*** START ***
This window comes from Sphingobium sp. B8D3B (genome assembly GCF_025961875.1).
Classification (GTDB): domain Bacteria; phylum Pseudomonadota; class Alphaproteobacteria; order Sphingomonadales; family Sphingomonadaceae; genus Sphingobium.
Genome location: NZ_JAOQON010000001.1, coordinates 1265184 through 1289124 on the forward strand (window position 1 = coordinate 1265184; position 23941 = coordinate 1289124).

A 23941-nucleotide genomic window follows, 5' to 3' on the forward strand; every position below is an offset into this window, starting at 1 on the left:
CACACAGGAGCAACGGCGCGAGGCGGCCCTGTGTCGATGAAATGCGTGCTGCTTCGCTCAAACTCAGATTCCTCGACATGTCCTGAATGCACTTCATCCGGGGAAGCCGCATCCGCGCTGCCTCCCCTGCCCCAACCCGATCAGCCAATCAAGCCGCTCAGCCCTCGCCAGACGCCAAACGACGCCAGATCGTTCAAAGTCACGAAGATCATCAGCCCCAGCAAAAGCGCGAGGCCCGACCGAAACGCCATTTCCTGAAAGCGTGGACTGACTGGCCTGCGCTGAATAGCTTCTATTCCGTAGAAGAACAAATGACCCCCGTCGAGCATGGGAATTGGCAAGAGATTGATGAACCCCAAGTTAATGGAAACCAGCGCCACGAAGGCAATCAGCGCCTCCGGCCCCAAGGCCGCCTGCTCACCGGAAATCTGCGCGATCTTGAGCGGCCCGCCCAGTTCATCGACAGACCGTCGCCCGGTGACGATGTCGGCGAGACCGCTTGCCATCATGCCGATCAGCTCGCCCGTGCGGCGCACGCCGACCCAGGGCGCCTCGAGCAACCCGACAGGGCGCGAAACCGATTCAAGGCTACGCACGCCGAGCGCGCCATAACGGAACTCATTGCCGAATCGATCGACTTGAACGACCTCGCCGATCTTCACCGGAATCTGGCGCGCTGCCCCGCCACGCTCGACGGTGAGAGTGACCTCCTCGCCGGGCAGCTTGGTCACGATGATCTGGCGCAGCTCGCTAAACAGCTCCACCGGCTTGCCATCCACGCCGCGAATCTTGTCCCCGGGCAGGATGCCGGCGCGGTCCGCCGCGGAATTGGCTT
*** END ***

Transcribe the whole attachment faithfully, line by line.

This window comes from Sphingobium sp. B8D3B (genome assembly GCF_025961875.1).
Classification (GTDB): domain Bacteria; phylum Pseudomonadota; class Alphaproteobacteria; order Sphingomonadales; family Sphingomonadaceae; genus Sphingobium.
Genome location: NZ_JAOQON010000001.1, coordinates 1265184 through 1289124 on the forward strand (window position 1 = coordinate 1265184; position 23941 = coordinate 1289124).

A 23941-nucleotide genomic window follows, 5' to 3' on the forward strand; every position below is an offset into this window, starting at 1 on the left:
CACACAGGAGCAACGGCGCGAGGCGGCCCTGTGTCGATGAAATGCGTGCTGCTTCGCTCAAACTCAGATTCCTCGACATGTCCTGAATGCACTTCATCCGGGGAAGCCGCATCCGCGCTGCCTCCCCTGCCCCAACCCGATCAGCCAATCAAGCCGCTCAGCCCTCGCCAGACGCCAAACGACGCCAGATCGTTCAAAGTCACGAAGATCATCAGCCCCAGCAAAAGCGCGAGGCCCGACCGAAACGCCATTTCCTGAAAGCGTGGACTGACTGGCCTGCGCTGAATAGCTTCTATTCCGTAGAAGAACAAATGACCCCCGTCGAGCATGGGAATTGGCAAGAGATTGATGAACCCCAAGTTAATGGAAACCAGCGCCACGAAGGCAATCAGCGCCTCCGGCCCCAAGGCCGCCTGCTCACCGGAAATCTGCGCGATCTTGAGCGGCCCGCCCAGTTCATCGACAGACCGTCGCCCGGTGACGATGTCGGCGAGACCGCTTGCCATCATGCCGATCAGCTCGCCCGTGCGGCGCACGCCGACCCAGGGCGCCTCGAGCAACCCGACAGGGCGCGAAACCGATTCAAGGCTACGCACGCCGAGCGCGCCATAACGGAACTCATTGCCGAATCGATCGACTTGAACGACCTCGCCGATCTTCACCGGAATCTGGCGCGCTGCCCCGCCACGCTCGACGGTGAGAGTGACCTCCTCGCCGGGCAGCTTGGTCACGATGATCTGGCGCAGCTCGCTAAACAGCTCCACCGGCTTGCCATCCACGCCGCGAATCTTGTCCCCGGGCAGGATGCCGGCGCGGTCCGCCGCGGAATTGGCTT